Some participants in the Occupy Ashland protest say they plan to stay in the Plaza indefinitely.

Some participants in the Occupy Ashland protest say they plan to stay in the Plaza indefinitely.

About 15 people spent the night on the Plaza Thursday and several planned to do so again Friday night.

"We'll be here again tonight, and through the weekend," Emery Way said Friday morning. "Following the path of Occupy Wall Street, we're going to keep it up for as long as we see reasonable."

Way, 24, a member of Ashland's student-led activist group Phronesis, sipped coffee and ate a modest breakfast provided by protest organizers Friday morning, along with about a dozen others who stayed through the night. He said on Thursday night the group kept a few people awake at all times, in an attempt to keep police from citing the protesters for illegal camping.

No citations have been issued in relation to the protests so far, said Ashland Police Deputy Chief Corey Falls.

Way said he would stay in the Plaza for "as long as it takes," so long as the group's numbers don't dwindle too low.

"If at the end of the night we only have two people willing to stay, then we won't," he said.

Kai Lewis-Kelly, 19, of Ashland said he would stay in the Plaza with or without the company of other protesters.

"I'll be the last one out here," said Lewis-Kelly, who grew up in the Rogue Valley. "This is the most important thing I could be doing. "… I'll be the one who gets arrested if it comes down to that."

About 40 people were gathered on the Plaza at noon Friday, the scheduled beginning of the rally's second and final day. Shortly after, a group of about 25 marched to Ashland's Chase Bank, where about half stayed and protested until its closing.

The Plaza on Friday was occupied by the usual passersby, and a few dozen protesters throughout the day. On Thursday, about 250 people attended the protest events in the Plaza.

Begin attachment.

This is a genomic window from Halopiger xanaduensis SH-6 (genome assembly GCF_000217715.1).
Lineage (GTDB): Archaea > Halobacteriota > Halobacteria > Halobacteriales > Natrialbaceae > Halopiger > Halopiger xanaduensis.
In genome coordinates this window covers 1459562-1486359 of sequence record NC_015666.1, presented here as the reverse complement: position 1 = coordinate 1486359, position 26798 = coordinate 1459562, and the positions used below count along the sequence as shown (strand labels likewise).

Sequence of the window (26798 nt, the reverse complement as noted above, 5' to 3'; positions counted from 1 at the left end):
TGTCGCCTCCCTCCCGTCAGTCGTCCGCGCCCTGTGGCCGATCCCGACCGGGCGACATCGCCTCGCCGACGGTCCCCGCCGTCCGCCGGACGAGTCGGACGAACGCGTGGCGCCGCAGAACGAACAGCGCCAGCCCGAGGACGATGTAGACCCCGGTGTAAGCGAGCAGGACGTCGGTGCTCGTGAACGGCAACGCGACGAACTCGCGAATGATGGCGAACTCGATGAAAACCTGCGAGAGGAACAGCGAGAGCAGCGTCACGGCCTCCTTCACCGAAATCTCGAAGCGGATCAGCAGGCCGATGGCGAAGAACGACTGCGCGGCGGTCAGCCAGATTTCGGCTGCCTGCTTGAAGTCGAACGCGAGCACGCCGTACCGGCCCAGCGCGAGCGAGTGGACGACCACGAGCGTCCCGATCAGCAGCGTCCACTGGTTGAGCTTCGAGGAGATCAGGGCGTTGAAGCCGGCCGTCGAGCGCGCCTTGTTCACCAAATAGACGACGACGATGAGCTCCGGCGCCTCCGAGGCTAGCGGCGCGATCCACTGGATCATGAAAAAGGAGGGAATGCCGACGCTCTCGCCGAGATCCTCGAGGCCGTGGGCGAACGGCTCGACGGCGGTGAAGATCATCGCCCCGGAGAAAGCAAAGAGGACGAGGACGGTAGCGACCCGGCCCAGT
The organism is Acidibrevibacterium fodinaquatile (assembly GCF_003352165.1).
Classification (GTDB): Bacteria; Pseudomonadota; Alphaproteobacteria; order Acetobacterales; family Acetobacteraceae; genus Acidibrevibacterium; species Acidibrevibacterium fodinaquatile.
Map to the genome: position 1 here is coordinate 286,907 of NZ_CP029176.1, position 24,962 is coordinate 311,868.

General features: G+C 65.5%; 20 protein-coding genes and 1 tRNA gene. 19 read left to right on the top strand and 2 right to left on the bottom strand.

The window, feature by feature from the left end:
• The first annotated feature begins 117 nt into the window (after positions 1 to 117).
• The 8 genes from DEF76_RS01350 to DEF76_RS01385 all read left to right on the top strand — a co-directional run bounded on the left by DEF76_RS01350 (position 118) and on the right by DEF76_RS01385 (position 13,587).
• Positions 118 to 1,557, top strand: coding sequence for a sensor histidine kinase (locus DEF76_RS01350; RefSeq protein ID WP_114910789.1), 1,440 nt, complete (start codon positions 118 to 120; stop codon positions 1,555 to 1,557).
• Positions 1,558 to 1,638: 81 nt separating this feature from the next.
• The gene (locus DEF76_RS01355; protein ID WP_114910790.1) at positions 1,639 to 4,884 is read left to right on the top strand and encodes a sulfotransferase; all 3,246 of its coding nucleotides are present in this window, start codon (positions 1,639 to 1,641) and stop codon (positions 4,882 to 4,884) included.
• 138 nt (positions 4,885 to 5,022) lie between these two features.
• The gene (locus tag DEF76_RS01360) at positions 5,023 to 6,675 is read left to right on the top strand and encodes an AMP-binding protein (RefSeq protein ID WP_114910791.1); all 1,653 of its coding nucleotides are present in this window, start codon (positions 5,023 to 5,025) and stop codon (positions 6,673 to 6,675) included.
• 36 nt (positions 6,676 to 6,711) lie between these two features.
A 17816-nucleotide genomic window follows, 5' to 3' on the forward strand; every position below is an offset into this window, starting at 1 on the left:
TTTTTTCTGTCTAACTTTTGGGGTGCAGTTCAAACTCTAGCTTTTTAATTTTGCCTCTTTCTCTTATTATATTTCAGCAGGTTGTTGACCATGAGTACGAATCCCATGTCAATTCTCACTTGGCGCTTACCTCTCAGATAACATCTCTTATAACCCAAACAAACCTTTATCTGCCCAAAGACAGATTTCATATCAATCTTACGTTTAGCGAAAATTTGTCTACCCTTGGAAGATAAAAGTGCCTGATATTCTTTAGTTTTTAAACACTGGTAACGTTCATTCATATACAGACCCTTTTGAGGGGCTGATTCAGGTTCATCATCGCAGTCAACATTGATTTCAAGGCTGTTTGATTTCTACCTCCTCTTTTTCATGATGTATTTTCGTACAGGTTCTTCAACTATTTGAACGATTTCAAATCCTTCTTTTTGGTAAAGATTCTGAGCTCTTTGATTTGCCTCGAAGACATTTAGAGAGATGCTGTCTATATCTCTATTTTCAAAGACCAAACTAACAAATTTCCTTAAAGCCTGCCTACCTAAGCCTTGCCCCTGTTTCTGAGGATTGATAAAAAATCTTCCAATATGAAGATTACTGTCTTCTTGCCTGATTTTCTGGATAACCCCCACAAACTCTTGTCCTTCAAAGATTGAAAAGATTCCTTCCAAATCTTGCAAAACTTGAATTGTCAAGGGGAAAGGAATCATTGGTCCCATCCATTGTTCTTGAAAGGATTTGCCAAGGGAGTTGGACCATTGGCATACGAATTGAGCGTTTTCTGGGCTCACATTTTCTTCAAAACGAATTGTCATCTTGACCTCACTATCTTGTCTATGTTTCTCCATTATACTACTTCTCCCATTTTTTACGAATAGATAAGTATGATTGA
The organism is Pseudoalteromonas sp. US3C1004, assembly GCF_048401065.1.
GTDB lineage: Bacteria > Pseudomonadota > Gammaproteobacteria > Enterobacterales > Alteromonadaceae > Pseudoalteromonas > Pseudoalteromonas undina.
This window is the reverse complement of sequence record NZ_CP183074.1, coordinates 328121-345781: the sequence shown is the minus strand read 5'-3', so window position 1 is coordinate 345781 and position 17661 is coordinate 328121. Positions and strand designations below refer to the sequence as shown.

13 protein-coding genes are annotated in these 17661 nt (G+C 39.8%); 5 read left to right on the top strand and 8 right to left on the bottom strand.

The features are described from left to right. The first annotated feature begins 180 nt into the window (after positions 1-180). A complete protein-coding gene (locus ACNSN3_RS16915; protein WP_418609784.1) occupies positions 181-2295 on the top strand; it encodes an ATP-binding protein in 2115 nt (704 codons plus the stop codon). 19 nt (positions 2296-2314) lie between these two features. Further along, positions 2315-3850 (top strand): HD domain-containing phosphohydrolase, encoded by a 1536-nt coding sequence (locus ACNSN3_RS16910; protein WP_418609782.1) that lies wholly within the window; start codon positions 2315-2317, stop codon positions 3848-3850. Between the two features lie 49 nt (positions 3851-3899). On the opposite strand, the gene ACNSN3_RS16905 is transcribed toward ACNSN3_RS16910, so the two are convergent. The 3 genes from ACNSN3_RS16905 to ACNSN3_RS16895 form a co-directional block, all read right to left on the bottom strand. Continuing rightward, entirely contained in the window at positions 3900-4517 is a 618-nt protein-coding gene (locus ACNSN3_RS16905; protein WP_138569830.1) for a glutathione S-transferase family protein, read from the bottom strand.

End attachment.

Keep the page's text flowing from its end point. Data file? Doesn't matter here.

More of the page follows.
Robbie Lindauer of Ashland, an organizer of the Chase Bank protest, said some of the group would continue to protest in front of Chase through the weekend, starting at noon each day.

Shannon Harris, 37, of Ashland, who participated in both days of the Occupy Ashland protest at the Plaza, waved a sign in front of Chase Bank Friday that read, "Stop the 1 percent — don't let the rich control your life."

"I'm here because I'm tired," she said. "I'm tired of everyday people having to struggle as hard as they've had to struggle. They've gone to college, they've paid their mortgages, and they're just not making it."

Harris said she knows changing the financial system and economic structure of the U.S. will take more than a two-day rally in Ashland, more than the Occupy Wall Street protest and more than the similar smaller-scale protests that mushroomed in cities around the nation.

"But at least people are getting off their butts," she said. "It's going to be a long process of change, we just have to stay with it."

Ashland Police responded to a report of protesters blocking sidewalk traffic in front of Chase Bank at about 1:45 p.m., Friday, but APD officer Matt Caswell, who responded to the call, said protesters were cooperative when they were asked to keep the path clear.

Falls said police would not issue citations for illegal camping to protesters who stay overnight in the Plaza, so long as they do not camp.

"The report we got last night was that no one was camping," he said, Friday. "They can be there as long as they want, they just can't camp there."

There are mixed levels of commitment among the protesters in Ashland, said Way, but he encouraged people to continue protesting in support of the Occupy Wall Street movement.

"It's always difficult to keep up the sort of momentum we had going the first day," he said, "but that's what we need people to do "… make the Plaza your home."

Reach reporter Sam Wheeler at 541-499-1470 or email swheeler@dailytidings.com.